Home > Uncategorized > Multiple Degrees in the Education Industry

Multiple Degrees in the Education Industry

In Saskatchewan, the STF has worked very diligently to ensure that all teachers are paid well and fairly for the job they are doing. Below is the salary grid negotiated through the Provincial Collective Bargaining Agreement:

STF Salary Grid

As these terms expire at the end of August, I would like to point out a certain issue that I feel should be addressed.  Why should the number of degrees a beginning teacher has increase his/her salary? Personally, I feel a degree shows how well you can learn, not how well you can teach. If two teachers both have no experience yet one has another degree than the other, there is still no clear determination of who the better teacher is. If anything, would a 2nd degree not be detrimental to a beginning teacher?

According to the grid, a teacher with no experience and multiple bachelor degrees is almost identically paid to a teacher with 1 year experience and 1 degree. Assuming that teacher had a good year and received a good reference, wouldn’t that person be favored over the teacher who studied the theory for longer? I suppose my main question is what is more valuable – theory or practice?

I was discussing this/disagreeing with a colleague of mine. Personally, I would always value practice and experience over theory and degrees. I feel that the salary grid should be adjusted so that all teachers starting out should be paid equally no matter the number of degrees they hold. In fairness, however, I feel that the raises given to those with multiple degrees should be higher to those who continue to stay with one degree. Flaws? Incessant rambling? Let me know!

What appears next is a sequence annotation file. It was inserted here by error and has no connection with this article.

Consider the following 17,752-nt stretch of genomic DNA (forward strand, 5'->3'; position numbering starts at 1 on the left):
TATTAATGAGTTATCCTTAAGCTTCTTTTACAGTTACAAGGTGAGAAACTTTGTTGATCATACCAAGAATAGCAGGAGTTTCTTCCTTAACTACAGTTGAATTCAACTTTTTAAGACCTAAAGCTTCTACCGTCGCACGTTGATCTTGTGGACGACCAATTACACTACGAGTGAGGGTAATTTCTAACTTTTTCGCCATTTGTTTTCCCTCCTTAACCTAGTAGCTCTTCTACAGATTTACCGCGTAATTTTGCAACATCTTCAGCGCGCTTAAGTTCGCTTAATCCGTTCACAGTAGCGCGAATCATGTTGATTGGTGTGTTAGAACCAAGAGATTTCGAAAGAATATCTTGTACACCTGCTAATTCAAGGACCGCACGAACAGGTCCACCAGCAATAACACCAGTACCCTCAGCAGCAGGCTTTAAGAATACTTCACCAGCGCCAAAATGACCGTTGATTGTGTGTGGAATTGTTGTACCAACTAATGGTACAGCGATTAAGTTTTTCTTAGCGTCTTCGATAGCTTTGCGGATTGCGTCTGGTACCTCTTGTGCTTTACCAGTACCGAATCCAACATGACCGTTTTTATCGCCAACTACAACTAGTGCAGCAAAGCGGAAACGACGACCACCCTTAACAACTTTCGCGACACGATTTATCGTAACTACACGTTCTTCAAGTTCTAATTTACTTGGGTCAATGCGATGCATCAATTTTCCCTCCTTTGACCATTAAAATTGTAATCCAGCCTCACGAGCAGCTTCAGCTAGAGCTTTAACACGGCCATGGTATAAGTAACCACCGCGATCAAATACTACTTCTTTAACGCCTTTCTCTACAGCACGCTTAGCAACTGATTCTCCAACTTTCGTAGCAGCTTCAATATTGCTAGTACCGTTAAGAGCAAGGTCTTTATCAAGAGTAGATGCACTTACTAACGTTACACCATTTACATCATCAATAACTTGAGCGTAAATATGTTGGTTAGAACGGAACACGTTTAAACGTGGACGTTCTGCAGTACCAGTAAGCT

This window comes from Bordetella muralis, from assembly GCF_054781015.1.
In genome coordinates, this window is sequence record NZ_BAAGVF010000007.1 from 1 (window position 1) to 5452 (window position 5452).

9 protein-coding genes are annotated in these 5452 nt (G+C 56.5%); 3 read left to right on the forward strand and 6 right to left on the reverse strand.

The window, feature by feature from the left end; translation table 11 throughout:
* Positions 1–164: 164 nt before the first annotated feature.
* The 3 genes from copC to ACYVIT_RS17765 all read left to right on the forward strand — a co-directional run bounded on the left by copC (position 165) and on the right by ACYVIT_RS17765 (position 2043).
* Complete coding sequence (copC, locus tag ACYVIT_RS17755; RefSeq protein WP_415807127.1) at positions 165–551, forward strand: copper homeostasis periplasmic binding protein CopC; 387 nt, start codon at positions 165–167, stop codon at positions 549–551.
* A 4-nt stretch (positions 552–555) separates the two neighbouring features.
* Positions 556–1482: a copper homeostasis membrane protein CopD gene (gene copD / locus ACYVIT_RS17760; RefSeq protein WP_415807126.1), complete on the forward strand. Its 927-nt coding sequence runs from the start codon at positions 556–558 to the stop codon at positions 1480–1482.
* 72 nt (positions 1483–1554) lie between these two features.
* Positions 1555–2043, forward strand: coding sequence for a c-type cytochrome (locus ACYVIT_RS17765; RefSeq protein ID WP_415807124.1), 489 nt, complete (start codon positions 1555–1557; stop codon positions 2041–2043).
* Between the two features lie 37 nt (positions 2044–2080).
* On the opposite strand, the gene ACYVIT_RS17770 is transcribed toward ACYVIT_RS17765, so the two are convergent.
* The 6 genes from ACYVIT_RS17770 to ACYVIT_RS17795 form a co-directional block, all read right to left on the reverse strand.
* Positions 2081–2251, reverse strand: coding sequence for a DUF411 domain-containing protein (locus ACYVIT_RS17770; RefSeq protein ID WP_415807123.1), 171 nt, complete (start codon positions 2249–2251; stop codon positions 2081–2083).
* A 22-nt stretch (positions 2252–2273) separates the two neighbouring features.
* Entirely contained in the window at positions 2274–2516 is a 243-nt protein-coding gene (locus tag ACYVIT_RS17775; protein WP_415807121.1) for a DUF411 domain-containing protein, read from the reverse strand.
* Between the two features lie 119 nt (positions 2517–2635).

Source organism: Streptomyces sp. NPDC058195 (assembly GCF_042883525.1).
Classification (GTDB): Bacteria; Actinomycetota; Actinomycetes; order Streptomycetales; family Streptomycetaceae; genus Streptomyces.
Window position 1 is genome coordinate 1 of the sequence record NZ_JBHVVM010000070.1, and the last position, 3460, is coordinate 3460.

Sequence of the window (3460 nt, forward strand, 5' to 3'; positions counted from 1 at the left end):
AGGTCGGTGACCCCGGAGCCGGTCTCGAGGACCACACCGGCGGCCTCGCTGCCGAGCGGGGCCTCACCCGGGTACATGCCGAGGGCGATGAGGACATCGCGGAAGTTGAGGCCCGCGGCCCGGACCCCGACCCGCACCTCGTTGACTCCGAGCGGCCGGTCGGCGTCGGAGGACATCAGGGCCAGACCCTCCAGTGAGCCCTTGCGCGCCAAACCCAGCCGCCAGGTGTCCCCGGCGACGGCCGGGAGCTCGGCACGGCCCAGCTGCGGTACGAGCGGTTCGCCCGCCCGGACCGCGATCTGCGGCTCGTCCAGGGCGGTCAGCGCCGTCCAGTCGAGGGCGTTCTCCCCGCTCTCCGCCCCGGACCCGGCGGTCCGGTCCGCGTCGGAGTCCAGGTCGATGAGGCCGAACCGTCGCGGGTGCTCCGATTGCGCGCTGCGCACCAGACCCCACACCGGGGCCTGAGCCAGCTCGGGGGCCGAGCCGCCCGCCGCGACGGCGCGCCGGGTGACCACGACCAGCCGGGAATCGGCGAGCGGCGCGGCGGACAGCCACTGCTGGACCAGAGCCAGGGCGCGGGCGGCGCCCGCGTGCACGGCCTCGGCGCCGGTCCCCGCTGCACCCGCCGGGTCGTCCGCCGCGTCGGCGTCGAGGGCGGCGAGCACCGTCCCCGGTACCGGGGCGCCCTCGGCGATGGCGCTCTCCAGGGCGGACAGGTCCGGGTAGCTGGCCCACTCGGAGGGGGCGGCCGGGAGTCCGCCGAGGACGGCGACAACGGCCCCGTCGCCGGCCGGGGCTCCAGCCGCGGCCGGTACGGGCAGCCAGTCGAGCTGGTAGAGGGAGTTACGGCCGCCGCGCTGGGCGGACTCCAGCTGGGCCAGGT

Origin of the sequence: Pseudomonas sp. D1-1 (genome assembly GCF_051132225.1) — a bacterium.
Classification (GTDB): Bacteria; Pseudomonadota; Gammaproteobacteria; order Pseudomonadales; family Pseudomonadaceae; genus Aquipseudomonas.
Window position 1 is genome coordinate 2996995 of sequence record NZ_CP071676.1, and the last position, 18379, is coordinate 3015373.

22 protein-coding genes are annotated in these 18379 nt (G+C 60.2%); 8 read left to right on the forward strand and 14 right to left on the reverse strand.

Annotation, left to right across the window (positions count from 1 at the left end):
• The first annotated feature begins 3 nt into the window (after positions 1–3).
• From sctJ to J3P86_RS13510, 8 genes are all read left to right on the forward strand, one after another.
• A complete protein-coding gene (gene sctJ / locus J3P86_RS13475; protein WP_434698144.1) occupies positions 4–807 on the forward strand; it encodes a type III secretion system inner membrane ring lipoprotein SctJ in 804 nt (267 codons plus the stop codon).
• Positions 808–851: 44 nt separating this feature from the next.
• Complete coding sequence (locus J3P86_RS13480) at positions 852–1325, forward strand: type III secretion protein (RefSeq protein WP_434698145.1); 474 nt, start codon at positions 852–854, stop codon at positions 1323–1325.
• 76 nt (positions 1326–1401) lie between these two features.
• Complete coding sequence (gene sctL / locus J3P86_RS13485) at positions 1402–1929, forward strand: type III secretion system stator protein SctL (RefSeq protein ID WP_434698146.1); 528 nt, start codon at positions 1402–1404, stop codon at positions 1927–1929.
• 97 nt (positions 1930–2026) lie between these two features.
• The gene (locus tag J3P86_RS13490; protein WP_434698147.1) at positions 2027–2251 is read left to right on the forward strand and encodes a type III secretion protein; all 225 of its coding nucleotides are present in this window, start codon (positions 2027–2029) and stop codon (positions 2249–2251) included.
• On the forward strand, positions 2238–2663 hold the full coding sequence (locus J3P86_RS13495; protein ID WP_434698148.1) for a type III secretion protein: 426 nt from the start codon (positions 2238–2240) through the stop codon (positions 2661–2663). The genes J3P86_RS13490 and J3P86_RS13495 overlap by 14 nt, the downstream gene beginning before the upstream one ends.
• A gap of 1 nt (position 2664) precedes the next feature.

Categories: Uncategorized
  1. December 7, 2009 at 7:11 AM

    I suppose it is all about encouraging teachers to continue to upgrade themselves. I suppose by your argument above the acquisition of additional education degrees might be worth more than an arts or science because it contributes directly to learning.

    I think the argument was that multiple degrees meant you knew more and therefore could teach more to your students. Your musings reflect the change in our priorities I think. Knowing the content and concepts is still important, we have to help our students navigate through the complexities of an unknown intellectual geography, but how well we do this has become far more important to us. Being the expert on content is not as important as the actual process of teaching. I have a BEd and a year of post graduate studies toward an MEd. I was a year away from a BA when I switched to education. While I might increase my salary by completing that degree, I don`t think it would reflect my having become a better teacher.

    The groundwork on this is laid in university but mastery comes to us in our own time through practice. The salary scale reflects that greater reality in an imperfect way. There is alway talk of pay on the basis of merit. It sounds good in theory, but it is also very problematic. Sometimes it is best to keep things simple.

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